Education is our Mission October 14th, 2012
Here at TGPP, we are educators. It’s what we do, as much a passion for us as pumpkins!
Whether we are sharing our favorite cucurbit recipes at Squash Tasting on weekends, or teaching visitors the difference between an heirloom variety and a newer variety, we are always teaching. We want to connect people to the land, show them where their food comes from, and, overall, spread the love of pumpkins!
We have about 4,000 school children come our to the farm every year during pumpkin season. It is one of my favorite parts of the season, I wish we had the time and the staff to walk around with each group and show them how many wonderful lessons there are on the farm. We aren’t able to do that at this point, so we have worked really hard at coming up with activities for teachers to take back to the classroom with them. Some of our activities we have found online, and others we have created or adapted to be our own. We have even enlisted other staff memebers, many of whom are educators themselves (we have teachers, retired teachers, librarians, principals, and professors among our diverse staff) to help us create activities and resources for teachers and parents who want to take a little of The Great Pumpkin Patch home with them.
Be sure to check our Pinterest board for some wonderful activities and resources at http://pinterest.com/the200acres/. Here are two of our own original activities, check them out and please let us know what you are doing in your classroom so we can share that too!!
We are always looking for ways to do things different, a little outside the box. We have so many ideas and we are always trying to put our spin on things to make our place unique. Field trips are the same way; we want this to be the one place that teachers have to bring their students back year after year. And one that the kids are so excited about they have to bring their parents back. So be ready, because our minds are already thinking about what we can do next year to make field trips more educational, more fun and more us!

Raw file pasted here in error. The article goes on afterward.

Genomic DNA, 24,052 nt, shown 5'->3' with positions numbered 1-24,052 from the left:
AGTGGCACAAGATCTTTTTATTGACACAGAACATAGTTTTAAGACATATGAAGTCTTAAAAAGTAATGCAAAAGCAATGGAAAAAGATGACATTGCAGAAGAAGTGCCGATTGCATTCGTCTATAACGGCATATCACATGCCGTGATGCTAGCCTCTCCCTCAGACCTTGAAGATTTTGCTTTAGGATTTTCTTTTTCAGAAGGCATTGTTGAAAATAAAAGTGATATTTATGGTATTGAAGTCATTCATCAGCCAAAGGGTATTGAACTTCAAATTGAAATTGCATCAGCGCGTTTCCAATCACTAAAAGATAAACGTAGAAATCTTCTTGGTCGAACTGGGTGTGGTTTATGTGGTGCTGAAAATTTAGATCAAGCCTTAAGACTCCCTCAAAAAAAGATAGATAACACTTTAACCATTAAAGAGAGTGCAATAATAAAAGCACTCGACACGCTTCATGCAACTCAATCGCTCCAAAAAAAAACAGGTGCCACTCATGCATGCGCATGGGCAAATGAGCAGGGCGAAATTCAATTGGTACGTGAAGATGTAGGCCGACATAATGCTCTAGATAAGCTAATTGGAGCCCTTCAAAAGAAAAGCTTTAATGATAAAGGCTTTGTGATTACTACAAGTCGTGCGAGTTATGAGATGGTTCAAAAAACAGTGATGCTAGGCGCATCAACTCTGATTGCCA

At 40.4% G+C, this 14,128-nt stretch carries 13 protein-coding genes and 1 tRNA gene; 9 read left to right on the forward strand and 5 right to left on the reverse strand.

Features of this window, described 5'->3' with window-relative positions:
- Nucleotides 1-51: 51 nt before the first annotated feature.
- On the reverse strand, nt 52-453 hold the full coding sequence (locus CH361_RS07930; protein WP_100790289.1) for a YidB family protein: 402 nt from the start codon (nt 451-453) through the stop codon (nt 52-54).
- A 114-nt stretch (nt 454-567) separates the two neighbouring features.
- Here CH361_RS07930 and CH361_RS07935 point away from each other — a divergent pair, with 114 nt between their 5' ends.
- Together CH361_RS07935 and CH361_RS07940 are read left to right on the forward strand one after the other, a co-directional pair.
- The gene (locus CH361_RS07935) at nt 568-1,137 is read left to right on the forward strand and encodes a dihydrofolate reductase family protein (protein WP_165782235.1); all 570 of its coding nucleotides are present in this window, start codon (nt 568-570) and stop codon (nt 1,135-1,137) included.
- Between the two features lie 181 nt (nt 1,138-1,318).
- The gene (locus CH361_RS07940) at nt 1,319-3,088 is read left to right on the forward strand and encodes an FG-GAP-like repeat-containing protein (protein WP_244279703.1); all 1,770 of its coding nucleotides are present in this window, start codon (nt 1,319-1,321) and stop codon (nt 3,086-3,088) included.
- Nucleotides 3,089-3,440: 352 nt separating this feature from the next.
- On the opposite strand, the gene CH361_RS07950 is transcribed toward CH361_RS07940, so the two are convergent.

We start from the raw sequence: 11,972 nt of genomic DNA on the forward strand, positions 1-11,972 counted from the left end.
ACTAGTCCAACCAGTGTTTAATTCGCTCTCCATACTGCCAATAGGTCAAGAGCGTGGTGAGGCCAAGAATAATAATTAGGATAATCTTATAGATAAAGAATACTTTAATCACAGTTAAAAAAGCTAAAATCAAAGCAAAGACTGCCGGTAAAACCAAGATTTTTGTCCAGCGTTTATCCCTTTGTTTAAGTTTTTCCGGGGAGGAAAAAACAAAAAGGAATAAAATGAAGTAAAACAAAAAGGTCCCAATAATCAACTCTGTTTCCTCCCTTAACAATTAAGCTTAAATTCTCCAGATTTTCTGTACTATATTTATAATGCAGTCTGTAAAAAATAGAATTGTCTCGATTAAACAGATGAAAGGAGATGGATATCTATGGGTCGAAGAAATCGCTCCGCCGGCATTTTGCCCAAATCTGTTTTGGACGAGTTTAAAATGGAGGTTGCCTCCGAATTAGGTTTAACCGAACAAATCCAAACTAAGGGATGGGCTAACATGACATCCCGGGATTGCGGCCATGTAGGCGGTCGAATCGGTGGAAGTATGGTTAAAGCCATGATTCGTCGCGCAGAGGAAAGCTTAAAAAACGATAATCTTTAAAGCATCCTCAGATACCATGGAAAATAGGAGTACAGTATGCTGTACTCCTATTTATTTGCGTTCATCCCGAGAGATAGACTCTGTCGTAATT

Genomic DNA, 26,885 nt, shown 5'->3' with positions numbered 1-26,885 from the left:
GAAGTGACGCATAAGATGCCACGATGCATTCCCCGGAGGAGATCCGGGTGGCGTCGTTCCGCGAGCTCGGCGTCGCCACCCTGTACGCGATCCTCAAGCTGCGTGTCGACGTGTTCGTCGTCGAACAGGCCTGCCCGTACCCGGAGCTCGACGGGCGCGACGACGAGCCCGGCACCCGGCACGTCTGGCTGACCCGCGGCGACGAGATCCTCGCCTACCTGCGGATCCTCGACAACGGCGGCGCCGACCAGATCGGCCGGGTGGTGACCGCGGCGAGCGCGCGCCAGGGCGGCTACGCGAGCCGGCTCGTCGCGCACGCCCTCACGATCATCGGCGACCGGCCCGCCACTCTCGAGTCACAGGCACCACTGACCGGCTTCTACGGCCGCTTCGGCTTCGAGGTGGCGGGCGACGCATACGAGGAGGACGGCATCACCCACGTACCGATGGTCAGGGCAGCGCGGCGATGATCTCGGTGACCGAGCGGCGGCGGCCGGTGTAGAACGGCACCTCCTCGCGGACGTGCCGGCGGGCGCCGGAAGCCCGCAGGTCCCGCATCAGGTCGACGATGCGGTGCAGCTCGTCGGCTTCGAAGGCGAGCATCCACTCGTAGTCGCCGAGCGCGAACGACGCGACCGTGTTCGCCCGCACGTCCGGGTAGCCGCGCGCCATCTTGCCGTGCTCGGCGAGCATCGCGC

The Mysterious Life of Gourds September 20th, 2012
At dusk on an evening in late July, Kit and I went for a drive in one of the farm trucks to check on the pumpkins. As we drove out towards “the walnuts” (what our family calls the row of trees along the southern border of our fields), the field was alight with beautiful white flowers. To my untrained eye, they looked like pixies were dancing through our field.
Now, I’ve been spending evenings at the farm for 11 years, yet until this night, I had never been fortunate enough to see these beauties. Honestly, I had no idea that gourd flowers are delicate and white and come out at night. (The beautiful, rich yellow flowers of pumpkins and squash bloom during the day.)
Gourds are truly miraculous. They start out as these delicate white flowers, bear fruit in a wide variety of shapes, colors and sizes, dry out and are reborn as beautiful objects of art (i.e. like this funny dude made entirely from TGPP gourds by one of the gourd artists displaying their wares here on the weekends).